For thousands of years, the people of this original village on the East Bay shore thrived on the abundant resources of land and sea, developing a sophisticated maritime culture. Towering over the village was a great mound, estimated to have been at least 20 feet high and hundreds of feet long, one of the largest of the 425 shellmound funerary monuments that once lined the shores of San Francisco Bay. These mounds are older than the pyramids in Egypt and most of the major cities in the world.
Archaeologists have long recognized the importance of the West Berkeley Shellmound site, also known as the “West Berkeley Site,” or CA-ALA-307. The site has been determined eligible for listing on the National Register of Historic Places under all four criteria, and is listed on the California Register of Historical Resources. Archaeological evidence from the West Berkeley Site has fundamentally shaped understandings of the early human history of the San Francisco Bay Area, and ongoing research continues to enrich and reinterpret an amazing historical narrative.
Eminent UC Berkeley archaeologist Kent Lightfoot describes the West Berkeley Site as a fishing village where “an active port was maintained over hundreds of years,” with dozens of tule balsa canoes going out on fishing and hunting expeditions, or ferrying people and goods across the Bay. Large nets were used to catch fish such as sturgeon, salmon, thresher sharks, jacksmelt and surfperch. Hunters pursued antelope, deer, tule elk, dolphins, porpoises, otters, sea birds and other quarry, cooking their catch in underground ovens and hearths.
A unique 40-foot long oval-shaped building at the site is thought to have functioned as a center for ceremonies, dances and special meetings. Charmstones, abalone pendants and other ritual items have been recovered from the site. Hundreds of human burials have been recorded, as well as ritual burials of coyotes and a California condor.
Today, after centuries of short-sighted development, nearly every square foot of this sacred heritage site has been dug up, leveled and covered over by buildings, roads and railroad tracks. This last open 2.2 acres of land at 1900 Fourth Street, currently the parking lot for Spenger’s Fish Grotto and local shoppers, is the only part of the ancestral village that remains intact below the surface and has never been built on. It represents a final opportunity to respect the original people of this land, restore a world heritage site, and reverse a shameful legacy of destruction, loss and erasure.
“I think this shellmound is the soul of Berkeley and that if Berkeley loses this, we lose our soul. We lose our sense of 5,000 years of history. This has to be stopped, because these are our origins. If we allow this ugly building to go up on the oldest village site, I don’t feel we deserve the respect of the world.”
—Malcolm Margolin, author of The Ohlone Way and founder of Heyday Books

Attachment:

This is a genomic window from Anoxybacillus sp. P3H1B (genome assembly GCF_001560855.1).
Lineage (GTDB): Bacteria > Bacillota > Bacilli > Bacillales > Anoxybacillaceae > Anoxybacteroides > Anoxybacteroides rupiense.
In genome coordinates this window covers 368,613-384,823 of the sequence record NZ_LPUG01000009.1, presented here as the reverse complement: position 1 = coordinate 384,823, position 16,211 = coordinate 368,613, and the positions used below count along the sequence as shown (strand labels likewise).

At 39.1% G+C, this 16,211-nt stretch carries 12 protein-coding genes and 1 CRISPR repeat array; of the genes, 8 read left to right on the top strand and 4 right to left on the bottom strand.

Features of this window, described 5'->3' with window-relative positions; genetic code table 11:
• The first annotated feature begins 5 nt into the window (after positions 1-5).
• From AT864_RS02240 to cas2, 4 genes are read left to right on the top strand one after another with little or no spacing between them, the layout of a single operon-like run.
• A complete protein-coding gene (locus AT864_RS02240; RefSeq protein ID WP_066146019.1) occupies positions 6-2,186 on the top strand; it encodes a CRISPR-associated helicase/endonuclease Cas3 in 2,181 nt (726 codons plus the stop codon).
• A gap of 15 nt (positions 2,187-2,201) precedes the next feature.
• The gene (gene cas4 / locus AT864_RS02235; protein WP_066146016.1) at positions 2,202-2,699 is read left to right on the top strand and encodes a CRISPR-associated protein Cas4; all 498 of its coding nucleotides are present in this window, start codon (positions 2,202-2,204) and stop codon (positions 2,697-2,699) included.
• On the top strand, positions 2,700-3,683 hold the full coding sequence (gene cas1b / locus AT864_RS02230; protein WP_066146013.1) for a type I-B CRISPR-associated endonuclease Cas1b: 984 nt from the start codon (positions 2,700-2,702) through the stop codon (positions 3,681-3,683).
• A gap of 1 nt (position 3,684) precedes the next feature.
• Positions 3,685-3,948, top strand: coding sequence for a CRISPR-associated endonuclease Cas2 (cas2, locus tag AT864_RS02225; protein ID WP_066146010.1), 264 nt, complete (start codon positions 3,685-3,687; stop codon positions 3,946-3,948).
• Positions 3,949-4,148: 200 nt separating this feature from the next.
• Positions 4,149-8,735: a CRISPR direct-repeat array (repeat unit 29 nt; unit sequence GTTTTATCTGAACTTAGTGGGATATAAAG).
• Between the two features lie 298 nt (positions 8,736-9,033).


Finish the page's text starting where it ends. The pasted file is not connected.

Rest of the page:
Two years of public hearings and comment letters
Developer Blake Griggs Properties, doing business as West Berkeley Investors, first submitted plans for 1900 Fourth—a massive housing and retail development—in 2015. At that time, numerous Ohlone tribal representatives stated their opposition to any development on the property, and began organizing public interfaith prayer vigils for the protection of their sacred grounds. Blake Griggs pressed forward, and in 2016, began preparing an Environmental Impact Report for the original 1900 Fourth project, consisting of a five-story complex with 135 apartment units, 33,080 sq. ft. of retail space, and a parking garage.
Once the Draft Environmental Impact Report (DEIR) for 1900 Fourth was released in November 2016, city inboxes filled up with a multitude of letters and emails in opposition to the project. These letters from concerned local residents, tribal members, historic preservationists, civic leaders, scholars and professional archaeologists presented many well-founded challenges to the adequacy of the DEIR’s methodology and findings.
Meanwhile, a series of public hearings regarding 1900 Fourth were held by Berkeley’s Zoning Adjustments Board and Landmarks Preservation Commission. Each hearing was packed to capacity with concerned members of the public who spoke passionately in favor of preserving the land for its cultural and historical value, taking aim at the DEIR’s claims that impacts to cultural and historical resources resulting from the project could be reduced to an “insignificant” level through any type of mitigation.
By a unanimous 8-0 vote on February 2, 2017, the Berkeley Landmarks Preservation Commission determined that “the DEIR (Draft Environmental Impact Report) is seriously deficient in content, scope, and findings.” The commission further recommended, “the Cultural Resources section of the document in particular be withdrawn, re-written, and recirculated.”